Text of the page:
Copyright Basics

Q:  What is a copyright?

A:   A copyright is a grant of rights from the government for original works of authorship that are fixed in a tangible medium of expression.

Q:  What are "works of authorship"?

A:   Works of authorship include, but are not limited to, books, songs, poems, plays, dances, computer programs, photos, sculptures, motion pictures, paintings and buildings.

Q:  What is a "tangible medium of expression"?

A:   It is any item that embodies or holds an original work of authorship, such as the canvas of the "Mona Lisa" or a DVD on which a movie is recorded. The media can be paper (such as advertising, instructions, training manuals or drawings) or something that requires a machine to be perceived (such as DVDs, flash drives or other computer recorded media).

Q:  I have a great idea. Can I copyright it?

A:   No. Copyright protection is limited to protecting expression and does not protect the ideas expressed in the work. For example, Microsoft cannot copyright the idea of having a computer program that will identify misspelled words; however, the computer program instructions that operate to identify misspelled words are copyrighted.

Q:  How do I get copyright protection?

A:   Copyright protection exists automatically from the moment the work is fixed on some type of tangible media. However, in the United States, generally the copyright in the work must be registered with the Copyright Office of the Library of Congress before a lawsuit may be brought against an infringer. Copyright infringement most commonly occurs when a copyrighted work is copied, in whole or in part. Copyright infringement may occur even when the infringing copy is not identical, but is only substantially similar to the original. Registration is also a prerequisite to the award of some types of damages for infringement.

Q:  Do I need a copyright notice?

A:   Until a few years ago, if a work was published without a copyright notice, all copyright protection was waived. That is no longer true for newly published works. It is helpful to display a copyright notice because it makes it easier to pursue infringers. The copyright notice includes the word "copyright" and/or the copyright symbol, ©, the name of the copyright owner, and the year the work was first published.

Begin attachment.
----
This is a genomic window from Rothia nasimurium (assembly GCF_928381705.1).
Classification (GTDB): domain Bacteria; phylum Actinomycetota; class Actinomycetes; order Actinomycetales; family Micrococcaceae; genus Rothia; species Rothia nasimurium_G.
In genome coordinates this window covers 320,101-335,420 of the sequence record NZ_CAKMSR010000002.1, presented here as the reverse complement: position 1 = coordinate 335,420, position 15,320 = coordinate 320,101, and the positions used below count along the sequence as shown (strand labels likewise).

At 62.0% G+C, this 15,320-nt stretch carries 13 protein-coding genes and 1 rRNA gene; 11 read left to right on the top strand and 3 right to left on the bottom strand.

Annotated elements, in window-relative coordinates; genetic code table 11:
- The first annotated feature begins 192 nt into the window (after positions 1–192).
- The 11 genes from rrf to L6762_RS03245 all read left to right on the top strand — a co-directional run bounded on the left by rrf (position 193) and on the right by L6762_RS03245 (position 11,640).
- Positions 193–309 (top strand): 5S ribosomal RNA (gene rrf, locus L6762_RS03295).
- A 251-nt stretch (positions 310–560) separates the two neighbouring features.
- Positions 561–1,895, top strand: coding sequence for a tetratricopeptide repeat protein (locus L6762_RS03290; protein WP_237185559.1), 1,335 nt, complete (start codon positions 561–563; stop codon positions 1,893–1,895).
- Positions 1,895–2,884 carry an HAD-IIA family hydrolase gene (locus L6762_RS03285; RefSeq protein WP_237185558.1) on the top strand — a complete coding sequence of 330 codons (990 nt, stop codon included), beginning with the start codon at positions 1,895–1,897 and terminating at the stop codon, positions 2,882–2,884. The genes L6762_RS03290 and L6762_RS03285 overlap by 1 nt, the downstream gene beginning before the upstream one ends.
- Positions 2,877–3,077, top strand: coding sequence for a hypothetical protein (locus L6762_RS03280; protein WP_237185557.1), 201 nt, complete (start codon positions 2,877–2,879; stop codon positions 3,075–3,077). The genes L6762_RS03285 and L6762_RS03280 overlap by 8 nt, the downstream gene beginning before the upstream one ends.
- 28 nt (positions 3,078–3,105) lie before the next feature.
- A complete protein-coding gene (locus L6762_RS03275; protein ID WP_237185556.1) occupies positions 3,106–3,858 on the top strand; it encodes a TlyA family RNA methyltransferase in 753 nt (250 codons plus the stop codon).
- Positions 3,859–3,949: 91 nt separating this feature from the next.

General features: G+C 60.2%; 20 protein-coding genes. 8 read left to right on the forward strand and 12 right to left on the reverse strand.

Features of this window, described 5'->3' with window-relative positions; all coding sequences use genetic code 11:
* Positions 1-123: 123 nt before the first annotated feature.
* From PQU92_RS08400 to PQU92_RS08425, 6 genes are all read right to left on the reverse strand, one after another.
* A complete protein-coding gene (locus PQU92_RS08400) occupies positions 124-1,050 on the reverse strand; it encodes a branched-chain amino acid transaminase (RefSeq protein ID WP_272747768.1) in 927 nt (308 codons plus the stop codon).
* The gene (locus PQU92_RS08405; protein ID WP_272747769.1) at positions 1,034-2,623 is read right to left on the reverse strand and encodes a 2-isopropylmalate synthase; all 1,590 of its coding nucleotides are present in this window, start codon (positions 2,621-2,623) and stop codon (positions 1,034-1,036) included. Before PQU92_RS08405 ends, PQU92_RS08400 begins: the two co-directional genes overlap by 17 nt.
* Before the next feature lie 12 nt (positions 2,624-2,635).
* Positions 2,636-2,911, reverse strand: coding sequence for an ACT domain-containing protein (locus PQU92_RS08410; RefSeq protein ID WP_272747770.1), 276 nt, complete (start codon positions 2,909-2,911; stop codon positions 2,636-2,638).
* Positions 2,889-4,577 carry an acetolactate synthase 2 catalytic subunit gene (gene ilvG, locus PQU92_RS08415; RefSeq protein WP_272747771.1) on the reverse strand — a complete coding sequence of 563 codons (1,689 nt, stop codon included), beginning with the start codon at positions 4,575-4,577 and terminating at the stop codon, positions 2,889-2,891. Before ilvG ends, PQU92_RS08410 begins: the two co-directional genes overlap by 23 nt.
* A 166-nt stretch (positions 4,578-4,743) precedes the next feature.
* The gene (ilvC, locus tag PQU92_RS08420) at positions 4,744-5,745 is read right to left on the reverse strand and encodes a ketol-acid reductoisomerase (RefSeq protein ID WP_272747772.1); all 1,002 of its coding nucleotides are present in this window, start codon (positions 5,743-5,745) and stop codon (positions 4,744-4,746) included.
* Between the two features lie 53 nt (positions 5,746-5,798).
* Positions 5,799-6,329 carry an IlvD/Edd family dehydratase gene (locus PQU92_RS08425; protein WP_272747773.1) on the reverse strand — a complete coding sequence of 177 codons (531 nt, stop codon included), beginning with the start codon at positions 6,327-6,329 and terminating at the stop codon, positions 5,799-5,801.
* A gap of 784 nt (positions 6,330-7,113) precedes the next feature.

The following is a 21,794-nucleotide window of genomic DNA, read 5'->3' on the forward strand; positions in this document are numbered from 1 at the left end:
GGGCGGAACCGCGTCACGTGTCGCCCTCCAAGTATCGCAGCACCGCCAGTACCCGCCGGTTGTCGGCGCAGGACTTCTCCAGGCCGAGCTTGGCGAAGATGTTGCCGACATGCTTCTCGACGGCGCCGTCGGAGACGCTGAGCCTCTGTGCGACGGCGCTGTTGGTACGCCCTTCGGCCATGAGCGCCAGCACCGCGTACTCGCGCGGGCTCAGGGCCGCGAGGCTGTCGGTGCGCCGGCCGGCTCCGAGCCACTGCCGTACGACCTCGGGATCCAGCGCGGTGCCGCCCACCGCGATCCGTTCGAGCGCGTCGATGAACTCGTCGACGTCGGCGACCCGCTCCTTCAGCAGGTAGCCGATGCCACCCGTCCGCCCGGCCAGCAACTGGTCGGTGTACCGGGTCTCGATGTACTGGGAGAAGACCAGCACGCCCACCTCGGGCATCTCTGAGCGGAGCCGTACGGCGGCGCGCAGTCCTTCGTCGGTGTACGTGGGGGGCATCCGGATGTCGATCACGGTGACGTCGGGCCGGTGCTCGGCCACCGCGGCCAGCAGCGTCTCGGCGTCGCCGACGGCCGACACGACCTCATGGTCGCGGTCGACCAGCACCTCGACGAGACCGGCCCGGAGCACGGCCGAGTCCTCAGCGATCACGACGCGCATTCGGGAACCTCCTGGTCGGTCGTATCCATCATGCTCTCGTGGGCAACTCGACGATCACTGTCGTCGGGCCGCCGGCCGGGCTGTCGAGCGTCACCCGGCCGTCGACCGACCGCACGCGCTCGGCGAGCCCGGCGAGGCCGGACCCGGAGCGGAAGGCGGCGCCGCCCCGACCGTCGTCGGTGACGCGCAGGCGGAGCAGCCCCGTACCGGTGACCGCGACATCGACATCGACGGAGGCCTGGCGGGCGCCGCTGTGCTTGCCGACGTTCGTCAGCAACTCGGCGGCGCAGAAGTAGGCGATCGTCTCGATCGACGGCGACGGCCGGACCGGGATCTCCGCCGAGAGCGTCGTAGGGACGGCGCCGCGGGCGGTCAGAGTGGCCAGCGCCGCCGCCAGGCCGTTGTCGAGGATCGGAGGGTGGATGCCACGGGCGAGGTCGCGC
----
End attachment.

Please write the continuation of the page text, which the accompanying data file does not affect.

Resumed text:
Q:  How long does copyright protection last?

A:   In 1998, the Sonny Bono Copyright Term Extension Act increased the duration of copyright protection in the U.S. Now protection extends for the life of the author plus 70 years, if the author is an individual and the work was created after Jan. 1, 1978. The Act extended the term of protection by 20 years. Works published before 1978 have different terms of copyright duration.

Q:  How long does the protection last for works created by an employee?

A:   Copyright rights in works created by an employee in the course and scope of his or her employment are generally automatically owned by the employer. The Sonny Bono Copyright Term Extension Act also extended the term of copyright protection for such works. If the work was created after Jan. 1, 1978, copyright protection in the U.S. lasts for 95 years from the year of the work's first publication or 120 years from the year of creation of the work, whichever expires first.

Q:  Is copyright protection available in other countries?

A:  Yes. However, the rights that are protectable, the term of protection and what constitutes infringement can vary significantly depending on the law of the country.


This "Law You Can Use" column was provided by the Ohio State Bar Association. It was prepared by Patricia A. Walker, an attorney and principal with the Medina firm, Walker & Jocke Co., LPA.

Articles appearing in this column are intended to provide broad, general information about the law. This article is not intended to be legal advice. Before applying this information to a specific legal problem, readers are urged to seek advice from a licensed attorney.



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